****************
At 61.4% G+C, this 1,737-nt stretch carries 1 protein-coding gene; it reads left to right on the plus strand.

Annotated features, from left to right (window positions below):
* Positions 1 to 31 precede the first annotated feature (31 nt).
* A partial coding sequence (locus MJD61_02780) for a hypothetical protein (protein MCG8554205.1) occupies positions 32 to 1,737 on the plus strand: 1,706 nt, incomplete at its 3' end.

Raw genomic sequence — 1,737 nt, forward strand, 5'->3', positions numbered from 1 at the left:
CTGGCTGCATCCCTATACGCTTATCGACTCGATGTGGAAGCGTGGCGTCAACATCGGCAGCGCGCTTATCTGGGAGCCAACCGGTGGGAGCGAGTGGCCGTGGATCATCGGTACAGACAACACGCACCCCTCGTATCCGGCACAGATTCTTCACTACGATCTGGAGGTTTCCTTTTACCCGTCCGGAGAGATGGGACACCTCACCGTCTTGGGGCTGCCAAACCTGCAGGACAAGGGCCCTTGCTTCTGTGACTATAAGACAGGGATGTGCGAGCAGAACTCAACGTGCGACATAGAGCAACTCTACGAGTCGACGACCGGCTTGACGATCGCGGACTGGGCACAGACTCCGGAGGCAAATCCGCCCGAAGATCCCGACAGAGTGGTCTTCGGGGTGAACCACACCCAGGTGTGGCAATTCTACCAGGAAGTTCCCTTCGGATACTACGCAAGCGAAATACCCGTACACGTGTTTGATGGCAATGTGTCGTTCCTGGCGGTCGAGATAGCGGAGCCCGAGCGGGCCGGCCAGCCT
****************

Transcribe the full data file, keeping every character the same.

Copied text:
At 61.4% G+C, this 1,737-nt stretch carries 1 protein-coding gene; it reads left to right on the plus strand.

Annotated features, from left to right (window positions below):
* Positions 1 to 31 precede the first annotated feature (31 nt).
* A partial coding sequence (locus MJD61_02780) for a hypothetical protein (protein MCG8554205.1) occupies positions 32 to 1,737 on the plus strand: 1,706 nt, incomplete at its 3' end.

Raw genomic sequence — 1,737 nt, forward strand, 5'->3', positions numbered from 1 at the left:
CTGGCTGCATCCCTATACGCTTATCGACTCGATGTGGAAGCGTGGCGTCAACATCGGCAGCGCGCTTATCTGGGAGCCAACCGGTGGGAGCGAGTGGCCGTGGATCATCGGTACAGACAACACGCACCCCTCGTATCCGGCACAGATTCTTCACTACGATCTGGAGGTTTCCTTTTACCCGTCCGGAGAGATGGGACACCTCACCGTCTTGGGGCTGCCAAACCTGCAGGACAAGGGCCCTTGCTTCTGTGACTATAAGACAGGGATGTGCGAGCAGAACTCAACGTGCGACATAGAGCAACTCTACGAGTCGACGACCGGCTTGACGATCGCGGACTGGGCACAGACTCCGGAGGCAAATCCGCCCGAAGATCCCGACAGAGTGGTCTTCGGGGTGAACCACACCCAGGTGTGGCAATTCTACCAGGAAGTTCCCTTCGGATACTACGCAAGCGAAATACCCGTACACGTGTTTGATGGCAATGTGTCGTTCCTGGCGGTCGAGATAGCGGAGCCCGAGCGGGCCGGCCAGCCT